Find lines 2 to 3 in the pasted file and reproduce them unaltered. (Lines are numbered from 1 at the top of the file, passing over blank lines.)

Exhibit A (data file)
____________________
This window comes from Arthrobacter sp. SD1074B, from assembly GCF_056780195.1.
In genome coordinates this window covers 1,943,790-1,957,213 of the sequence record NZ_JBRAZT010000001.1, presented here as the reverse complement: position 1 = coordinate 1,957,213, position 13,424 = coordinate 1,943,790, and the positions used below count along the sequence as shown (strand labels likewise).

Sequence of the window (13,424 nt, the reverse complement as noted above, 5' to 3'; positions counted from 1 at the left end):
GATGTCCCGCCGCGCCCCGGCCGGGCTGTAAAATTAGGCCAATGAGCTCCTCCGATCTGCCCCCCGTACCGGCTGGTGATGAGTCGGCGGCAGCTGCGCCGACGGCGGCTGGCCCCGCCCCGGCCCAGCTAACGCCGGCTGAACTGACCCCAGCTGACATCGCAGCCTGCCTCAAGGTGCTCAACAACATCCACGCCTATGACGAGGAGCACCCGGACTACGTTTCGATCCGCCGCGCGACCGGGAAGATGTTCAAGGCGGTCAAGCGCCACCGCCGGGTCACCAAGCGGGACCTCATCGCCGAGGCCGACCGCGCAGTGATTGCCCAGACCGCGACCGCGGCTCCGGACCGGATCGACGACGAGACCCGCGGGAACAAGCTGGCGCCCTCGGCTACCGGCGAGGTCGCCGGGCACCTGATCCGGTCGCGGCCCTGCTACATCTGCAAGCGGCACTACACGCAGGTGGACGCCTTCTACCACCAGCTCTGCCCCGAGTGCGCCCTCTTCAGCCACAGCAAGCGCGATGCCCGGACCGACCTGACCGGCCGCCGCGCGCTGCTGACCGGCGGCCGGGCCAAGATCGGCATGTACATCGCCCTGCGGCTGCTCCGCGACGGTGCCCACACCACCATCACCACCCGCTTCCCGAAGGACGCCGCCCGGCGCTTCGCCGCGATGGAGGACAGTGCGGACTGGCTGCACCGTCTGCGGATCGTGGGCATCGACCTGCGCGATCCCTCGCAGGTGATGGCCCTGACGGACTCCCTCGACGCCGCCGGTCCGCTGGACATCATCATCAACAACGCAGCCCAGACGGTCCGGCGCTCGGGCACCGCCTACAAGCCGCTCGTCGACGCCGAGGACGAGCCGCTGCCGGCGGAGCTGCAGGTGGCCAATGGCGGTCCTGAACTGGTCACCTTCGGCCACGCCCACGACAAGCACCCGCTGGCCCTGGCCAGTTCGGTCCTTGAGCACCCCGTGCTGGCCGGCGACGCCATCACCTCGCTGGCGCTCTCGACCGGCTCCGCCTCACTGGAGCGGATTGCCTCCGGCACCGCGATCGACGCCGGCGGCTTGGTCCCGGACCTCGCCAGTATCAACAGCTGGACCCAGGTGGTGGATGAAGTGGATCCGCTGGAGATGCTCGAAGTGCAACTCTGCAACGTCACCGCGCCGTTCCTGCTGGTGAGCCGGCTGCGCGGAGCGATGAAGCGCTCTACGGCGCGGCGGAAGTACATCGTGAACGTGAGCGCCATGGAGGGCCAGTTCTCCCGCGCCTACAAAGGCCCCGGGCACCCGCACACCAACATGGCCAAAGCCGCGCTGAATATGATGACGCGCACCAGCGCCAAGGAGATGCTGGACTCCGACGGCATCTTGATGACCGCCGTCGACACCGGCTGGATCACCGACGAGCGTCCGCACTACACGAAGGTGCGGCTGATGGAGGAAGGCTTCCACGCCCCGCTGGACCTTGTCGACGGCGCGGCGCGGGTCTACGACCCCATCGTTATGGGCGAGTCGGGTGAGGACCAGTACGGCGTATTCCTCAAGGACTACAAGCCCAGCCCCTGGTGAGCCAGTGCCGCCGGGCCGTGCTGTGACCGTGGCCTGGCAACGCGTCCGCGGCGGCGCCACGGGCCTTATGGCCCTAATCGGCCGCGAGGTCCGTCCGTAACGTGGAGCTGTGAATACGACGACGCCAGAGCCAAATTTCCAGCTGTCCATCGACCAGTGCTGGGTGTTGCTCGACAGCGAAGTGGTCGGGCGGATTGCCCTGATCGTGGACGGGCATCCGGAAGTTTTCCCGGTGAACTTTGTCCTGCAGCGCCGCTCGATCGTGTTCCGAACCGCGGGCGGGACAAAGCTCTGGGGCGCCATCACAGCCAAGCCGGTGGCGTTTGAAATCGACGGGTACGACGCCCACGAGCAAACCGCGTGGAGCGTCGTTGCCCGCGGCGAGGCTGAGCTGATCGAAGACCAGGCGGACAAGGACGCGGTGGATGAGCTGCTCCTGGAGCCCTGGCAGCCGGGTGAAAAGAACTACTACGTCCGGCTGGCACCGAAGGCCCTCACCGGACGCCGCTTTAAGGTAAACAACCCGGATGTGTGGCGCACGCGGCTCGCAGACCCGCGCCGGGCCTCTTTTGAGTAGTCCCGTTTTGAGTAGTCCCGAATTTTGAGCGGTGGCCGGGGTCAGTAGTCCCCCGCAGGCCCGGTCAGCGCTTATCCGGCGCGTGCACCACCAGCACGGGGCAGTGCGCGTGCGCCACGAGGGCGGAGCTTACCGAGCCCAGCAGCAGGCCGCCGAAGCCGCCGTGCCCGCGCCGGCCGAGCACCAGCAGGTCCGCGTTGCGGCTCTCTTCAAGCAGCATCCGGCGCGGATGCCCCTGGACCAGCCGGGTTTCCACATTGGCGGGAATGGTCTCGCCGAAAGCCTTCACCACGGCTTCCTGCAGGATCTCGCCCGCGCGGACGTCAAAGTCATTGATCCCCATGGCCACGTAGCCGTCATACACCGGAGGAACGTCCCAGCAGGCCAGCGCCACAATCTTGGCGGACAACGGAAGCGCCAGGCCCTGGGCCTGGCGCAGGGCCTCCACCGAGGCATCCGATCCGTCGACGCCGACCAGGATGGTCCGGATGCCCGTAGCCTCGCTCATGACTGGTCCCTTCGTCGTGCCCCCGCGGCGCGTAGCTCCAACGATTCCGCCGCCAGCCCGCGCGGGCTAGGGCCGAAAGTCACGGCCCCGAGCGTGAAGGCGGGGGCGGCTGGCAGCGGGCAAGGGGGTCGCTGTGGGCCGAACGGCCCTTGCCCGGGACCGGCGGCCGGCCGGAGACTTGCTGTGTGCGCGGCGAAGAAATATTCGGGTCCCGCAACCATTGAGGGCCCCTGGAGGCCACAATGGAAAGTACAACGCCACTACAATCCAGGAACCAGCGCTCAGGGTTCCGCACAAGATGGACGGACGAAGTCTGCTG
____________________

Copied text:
In genome coordinates this window covers 1,943,790-1,957,213 of the sequence record NZ_JBRAZT010000001.1, presented here as the reverse complement: position 1 = coordinate 1,957,213, position 13,424 = coordinate 1,943,790, and the positions used below count along the sequence as shown (strand labels likewise).

Sequence of the window (13,424 nt, the reverse complement as noted above, 5' to 3'; positions counted from 1 at the left end):